6. Pearl City

Pearl City is just west of the capital of Honolulu, and it offers great opportunities for education to younger families. Momilani Elementary, for example, has earned a Blue Ribbon Award on three separate occasions, both on the state and national levels.

7. Wailuku

A beautiful destination on Maui, Wailuku is now more of a residential community. Wailuku and its neighbor, Kahului, make up the commercial and industrial center of the island, which means commute times for residents are quick. On the weekends, the town offers great hiking opportunities, chances to see the local baseball team, Na Koa Ikaika Maui or fun at the Maui Bowling Center.

8. Ewa Beach

Ewa Beach is the third community in the greater Ewa area to make the list. This small coastal town distinguishes itself for its strong commitment to community. Take, for example, the Ewa Beach Community Fund, which supports area organizations with FLEX Grants so they can work to improve after-school programs for kids and support the elderly.

9. Kapaa

As much of Hawaii has struggled, Kapaa has done exceedingly well. Like the rest of the state, this city’s economic health lies on the tourism industry, and it has done a great job of recouping after a dip in visitors with the recession. This year, Kapaa and the rest of the Kauai have led the state in this resurgence and in stabilizing the economy for young families.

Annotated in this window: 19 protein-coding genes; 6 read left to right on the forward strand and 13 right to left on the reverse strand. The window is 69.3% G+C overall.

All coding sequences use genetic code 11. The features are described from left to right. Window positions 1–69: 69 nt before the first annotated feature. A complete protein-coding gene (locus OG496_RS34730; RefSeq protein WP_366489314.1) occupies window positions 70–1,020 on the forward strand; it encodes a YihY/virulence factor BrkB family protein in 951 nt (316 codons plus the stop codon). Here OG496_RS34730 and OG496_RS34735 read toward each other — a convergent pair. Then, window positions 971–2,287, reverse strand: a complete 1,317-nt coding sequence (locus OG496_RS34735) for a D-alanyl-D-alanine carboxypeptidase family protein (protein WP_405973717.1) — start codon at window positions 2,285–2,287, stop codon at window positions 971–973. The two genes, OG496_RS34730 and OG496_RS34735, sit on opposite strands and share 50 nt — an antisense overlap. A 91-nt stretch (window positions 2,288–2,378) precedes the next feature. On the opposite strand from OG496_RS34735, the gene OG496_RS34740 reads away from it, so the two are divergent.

10. Haiku

Haiku is a small community on Maui. It has made its name, in part, for great education. Haiku Elementary has been recognized by the state for its continuing excellence in language arts and math, with improving performance ever year. The community has lush green space and is only a short distance from some of the best surfing spots on the island at Jaws and Peahi.

The best towns in Hawaii for young families

Rank City Nearest big city GreatSchools rating Median home value Monthly owner costs Median household income Growth,’99-’11 Score for young families
1 Mililani Town Honolulu 9 $553,500 $2,346 $93,161 27.5% 64.3
2 Laie Honolulu 9 $694,700 $2,784 $74,375 46.2% 62.5
3 Kailua (Hawaii County) Kona 7 $440,500 $1,892 $60,744 48.6% 62.2
4 Ewa Villages Honolulu 7 $423,200 $1,805 $68,214 32.6% 59.6
5 Ewa by Gentry Honolulu 7 $429,600 $2,578 $83,954 36.6% 57.4
6 Pearl City Honolulu 7 $572,100 $2,213 $84,029 35.5% 56.6
7 Wailuku Kahului 6 $512,900 $2,532 $72,011 58.0% 55.8
8 Ewa Beach Honolulu 7 $406,400 $2,163 $69,299 21.4% 55.3
9 Kapaa 5 $507,000 $2,186 $64,922 64.6% 54.2
10 Haiku Kahului 8 $753,600 $2,303 $58,878 29.7% 54.2


The score for each city was derived from the following data:

  1. GreatSchools city rating. GreatSchools city ratings are calculated by averaging the weighted overall rating for each school in the city (weighted by the number of students enrolled at the school)
  2. Median home value from the U.S. Census Bureau’s 2011 ACS
  3. Monthly homeowner costs from the U.S. Census Bureau’s 2011 ACS
  4. Median household income from the U.S. Census Bureau’s 2011 ACS
  5. Income change from 1999 to 2011 from the U.S. Census Bureau

This analysis included 53 Hawaii cities and towns. Only places with populations over 5,000 were considered.

More from NerdWallet